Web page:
I’ve slayed some pretty impressive dragons over the past few years. I’ve stood up and stared some rather ugly monsters square in the eye. I’ve beaten odds, overcome hurdles and have generally been rather damn impressive.
Know what intimidates me? A blank page.
People have called me many things and, recently, “a writer” has been used with increasing frequency.
So why did it take me so long to write this post?
The past few weeks and months have been pretty good – Stivarga side effects notwithstanding. In the time I’ve weathered two three-week cycles of the drug, I’ve enjoyed a visit from my aunt and uncle, went on a short vacation, saw Star Wars – The Force Awakens, taken delivery of a new couch, changed my ileostomy bag every three days, taken the car for its annual inspection, saw Jerry Seinfeld perform, went out to eat with friends, enjoyed other hedonistic pursuits, went to parent-teacher conferences.
In other words: lived.
But to say that everyday living has gotten in the way of my writing (read: therapy) would be disingenuous. The truth is, I can usually bang out a decent blog post in not-too-much time and, sometimes, people actually like what I have to say.
What’s going on here is heavier than that. I’m tired. Yes, physically, but that’s not what I’m talking about. I mean emotionally. Psychologically. I’ve been doing this for four years two months and one week, and I’m tired. The list of what it is that is tiring me out is at once both limitless and minute. Summing it up with just one word – cancer – would certainly be expected and elicit knowing and sympathetic nods of the head and strokes of the chin, but it would be a cop-out on my part.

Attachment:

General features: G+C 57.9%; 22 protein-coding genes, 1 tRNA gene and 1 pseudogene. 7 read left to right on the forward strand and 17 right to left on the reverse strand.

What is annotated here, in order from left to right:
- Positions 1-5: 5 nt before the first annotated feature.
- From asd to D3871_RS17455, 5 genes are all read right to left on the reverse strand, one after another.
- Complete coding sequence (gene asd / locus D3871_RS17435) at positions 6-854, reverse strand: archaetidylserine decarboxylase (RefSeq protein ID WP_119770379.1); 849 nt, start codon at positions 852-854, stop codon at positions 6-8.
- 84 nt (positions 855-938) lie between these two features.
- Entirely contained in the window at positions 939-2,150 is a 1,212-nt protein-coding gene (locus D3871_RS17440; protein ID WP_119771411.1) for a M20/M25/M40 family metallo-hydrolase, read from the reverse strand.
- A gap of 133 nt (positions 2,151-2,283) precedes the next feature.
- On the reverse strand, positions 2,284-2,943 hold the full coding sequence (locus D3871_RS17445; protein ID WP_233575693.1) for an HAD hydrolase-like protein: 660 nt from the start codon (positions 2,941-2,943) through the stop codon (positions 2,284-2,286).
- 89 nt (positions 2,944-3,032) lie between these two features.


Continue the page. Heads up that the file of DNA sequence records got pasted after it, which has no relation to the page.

The hard truth is that dragon-slaying, for me, is a never-ending herculean challenge. What I’m coming to realize is that it is now more frequently accomplished by simply getting out of bed and doing whatever needs to be done, like laundry and writing.
In other words: living.
There are cancer patients who, for many reasons, eschew the notion of “battling” cancer. For me, the concept brings to mind having to do something, specifically out of the ordinary, to overcome this behemoth, even when one knows it is impossible to succeed. Maybe that’s why some don’t like the imagery of the cancer patient warrior: if they’re not doing anything that is out of the ordinary, they aren’t doing what they should be doing.
Clearly, I disagree. And that’s today’s lesson. In this case, sometimes, doing something means doing absolutely nothing out of the ordinary.